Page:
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Monday, December 29, 2014

Israel in 2025

Category: News

“On the one-year anniversary of the independence of the Palestinian State, the newest member of the United Nations, the tension with its next-door neighbor, the State of Israel, is still there.

Sam Vaknin, an Israeli analyst answers our questions:

Q. Now, that the 2-states solution has been finally accepted and implemented by both nations, why the renewed tension between them?

A. In order to be able to sign the Hebron Framework Agreement in February last year (which transformed the Palestinian Authority into a state recognized by Israel), Prime Minister Netanyahu was forced to make concessions to the more extreme far right. The Constitution was changed to say that the State of Israel is the Jewish home of the Jewish people, excluding 1.5 million Arabs within its pre-1967 borders and fostering the current unrest and “resistance” among them. Additionally, Israel was effectively transformed into a theocracy with enhanced powers granted to the rabbinate and to other Jewish Orthodox structures in various fields of life, including the military, education, and housing construction. This alienated the secular majority of Israelis. Fractured and weakened, Israel is in no position to make further compromises.

Palestine is in no better shape: its economy is still heavily dependent on Israel: VAT returns, food supplies, electricity, water, the Internet, trade in goods and services - everything comes from or through Israel. More than half the Palestinian budget still relies on international and Israeli handouts.

Moreover, the 2 security corridors or cordons that Israel insisted on maintaining cut across Palestinian territory and effectively bisect the new country, rendering it mutilated and dysfunctional. Roads, neighborhoods, villages, and cities are rended in half; police forces cannot engage in hot pursuit of, for instance, Israeli settlers, who are involved in terrorist activities, protesting the Hebron Agreement; goods are stuck in the border crossings and left to rot. This cannot go on for long. The Hebron Agreement foresees the elimination of these 2 arteries in 20 years, but I think it should and will be sooner than that - or Israel will face a fourth Intifada.

Q. What happened to Hamas?

A. Hamas was totally discredited, even in the Arab street, when its close ties to certain intelligence agencies - including and especially the Israeli Mossad and Shin-Bet - were revealed. Still, it maintains its network of charities, schools, hospitals, and kitchens for the indigent throughout the Gaza Strip. Palestine right now has a technical government which is preparing all the necessary legislation, institutions, and Constitution prior to the elections in March next year. Fatah will remain in the lead, but Hamas may surprise with a comeback. The new political movement, al-Nahda, modeled after the successful party in Tunisia, may emerge as the third potent force in the territory.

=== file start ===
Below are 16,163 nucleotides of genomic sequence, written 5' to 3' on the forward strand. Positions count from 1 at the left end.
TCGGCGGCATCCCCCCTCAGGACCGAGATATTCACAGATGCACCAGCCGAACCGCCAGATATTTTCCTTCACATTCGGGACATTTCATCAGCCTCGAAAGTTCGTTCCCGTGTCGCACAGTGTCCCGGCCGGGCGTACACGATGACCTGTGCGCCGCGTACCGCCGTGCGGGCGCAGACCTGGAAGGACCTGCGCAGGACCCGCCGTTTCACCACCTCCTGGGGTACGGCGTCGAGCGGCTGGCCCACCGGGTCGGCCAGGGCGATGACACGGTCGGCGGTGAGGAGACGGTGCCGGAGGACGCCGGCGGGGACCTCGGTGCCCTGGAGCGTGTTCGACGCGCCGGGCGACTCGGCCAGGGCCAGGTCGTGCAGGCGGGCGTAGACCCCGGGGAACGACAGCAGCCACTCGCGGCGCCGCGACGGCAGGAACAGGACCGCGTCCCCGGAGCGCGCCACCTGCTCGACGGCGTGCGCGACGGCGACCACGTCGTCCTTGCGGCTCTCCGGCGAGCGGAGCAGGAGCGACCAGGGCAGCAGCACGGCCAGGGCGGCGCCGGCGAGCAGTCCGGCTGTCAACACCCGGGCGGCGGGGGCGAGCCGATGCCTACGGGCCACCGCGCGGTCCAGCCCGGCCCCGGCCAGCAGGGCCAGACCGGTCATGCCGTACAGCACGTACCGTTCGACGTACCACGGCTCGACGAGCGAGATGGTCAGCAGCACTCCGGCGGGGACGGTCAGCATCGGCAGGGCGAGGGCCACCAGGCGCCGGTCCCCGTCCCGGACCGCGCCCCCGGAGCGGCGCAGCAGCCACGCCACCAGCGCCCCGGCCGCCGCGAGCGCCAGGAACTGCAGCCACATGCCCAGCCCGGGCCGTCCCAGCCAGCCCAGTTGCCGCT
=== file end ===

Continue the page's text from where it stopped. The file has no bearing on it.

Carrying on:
Q. Five years ago, Israel was at war with Syria ...

A. Syria under al-Nusra and the remnants of ISIL was just the front. Israel was actually at war with the backers of the new Islamist regime there: Turkey, Iraq, Iran. But, in hindsight, this war was a “good” thing: it brought all the moderates in the region to their senses and made the Hebron Framework Agreement possible. The region was on the verge of nuclear war. It was a Cuba crisis moment. No one wants to see it happening again.

Q. Finally, how do Israelis feel about the Palestinian State on their doorstep?

A. they are skeptical. Israel and the Palestinians experimented with dozens of solutions over the decades. Israel withdrew unilaterally from Gaza 2005. It built a wall around the Palestinian territories in the West Bank to isolate itself. It agreed to a Palestinian autonomy and the establishment of a state-like Authority. In 2000, Israel offered to the Palestinians 95% of all their territories and half of Jerusalem. Arafat rejected the offer. An Israeli politician once said: “The Palestinians never miss an opportunity to miss an opportunity”. The Palestinian State may be no exception. It may end up embroiled in war from within (civil war, like in Lebanon 1975-1990) and without, with Israel and Egypt.

Israel, on the other hand, has never learned how to properly administer the territories it occupied. Its administration was illegal, mean-spirited, violent, harsh, and short-sighted. It has been paying the price ever since.

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